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This flag is remarkable for several reasons. It was discovered in the attic of the farmhouse on Walker Farm in Johnstown, Ohio. The flag is homemade, hand sewn, and made of cotton fabric. It has several features which make it a fascinating folk art masterpiece of early American flag making. The most striking visual feature of the flag is the folksy American eagle in the canton of the flag. Flags with eagles incorporated into their cantons are incredibly rare. Early 19th century flags which have eagles painted into their cantons are documented, and a very small handful still exist, perhaps four or fewer. The earliest of these were known as Indian Peace Flags, and were purported to have been gifted to various Native American tribes as a symbolic gesture from the United States Government. One such flag is held in the collection of the Smithsonian Museum of American History in Washington, D.C. Flags with sewn eagles and an arch of 13 stars above them are known to have been flown aboard steamers and various vessels in the mid-19th century. There are a few survivors of the type and there are many period mid-19th century paintings of ships which show these types of flags. The flag here is rather unique among the very few surviving flags with eagles in their canton in that it has its full complement of stars and the eagle is clearly a folksy representation of the Federal eagle as it appeared on coinage of the time. This style of the seated eagle, head turned, wings down, with one wing slightly higher than the other, was used on American coinage between 1807 and 1891. During that period, the general style of the eagle was reproduced on a wide range of goods including quilts, crockery, military equipment, and flags, though there are probably fewer than five examples of flags with this trait that survive. The 31 stars of the flag represent California statehood and the star count and construction of the flag date it squarely in the period of 1850-1858. The medallion pattern, with four corner stars and the central eagle within two arches of three stars, one arch above and one arch below, is a unique design. Two other known flags from this period, both with 13 stars and a folksy sewn eagle in the canton, have a similar trait of an unusual number of stripes (one has eleven, and one has nine). Those two flags, like this flag, are homemade also made entirely of cotton. One is dated 1857 and its topmost and bottom-most stripes are white.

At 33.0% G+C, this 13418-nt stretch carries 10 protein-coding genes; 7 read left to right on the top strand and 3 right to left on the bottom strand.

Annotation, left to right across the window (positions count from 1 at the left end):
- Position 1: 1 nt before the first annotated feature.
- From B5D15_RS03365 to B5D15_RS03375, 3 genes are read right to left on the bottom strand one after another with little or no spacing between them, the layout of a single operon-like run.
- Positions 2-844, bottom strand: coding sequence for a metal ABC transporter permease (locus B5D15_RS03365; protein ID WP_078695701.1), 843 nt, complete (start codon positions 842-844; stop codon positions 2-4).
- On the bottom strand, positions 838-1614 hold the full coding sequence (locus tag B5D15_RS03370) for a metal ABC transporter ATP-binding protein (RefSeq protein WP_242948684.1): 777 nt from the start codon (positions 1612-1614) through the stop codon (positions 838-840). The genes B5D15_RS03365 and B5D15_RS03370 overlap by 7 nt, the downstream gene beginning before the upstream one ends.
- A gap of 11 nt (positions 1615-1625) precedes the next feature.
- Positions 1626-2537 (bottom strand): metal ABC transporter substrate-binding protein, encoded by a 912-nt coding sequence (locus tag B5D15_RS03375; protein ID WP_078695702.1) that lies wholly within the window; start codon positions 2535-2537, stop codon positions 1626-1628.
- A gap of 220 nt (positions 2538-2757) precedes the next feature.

As expected for some flags, this flag suffered some rodent damage when it was stored in the attic of the Walker family farm house, as can be seen in the photo of the flag in its un-restored state. It was also missing a portion of the third red stripe, the fourth white stripe, and there are indications that there was a bottom red stripe on the flag, although the hoist rope of the flag, which is original to the period when it was used and flown, was adjusted to the current height, indicating that the original maker of the flag removed the bottom stripe when it became damaged and did not repair or replace it.

Given extremely small number of homemade flags with eagles in the canton known to survive and the scarcity of pre-Civil War flags of any type, this example is a true rarity and special masterpiece of folk art Americana.

Learn more about methods to restore flags. Star Count: 31

Date: 1850-1858

Era: Pre-Civil War

Statehood: California

Construction: Cotton, Hand Sewn, Homemade

Catalog Number: IAS-00529


13 Stars, C.C. Fuller Type

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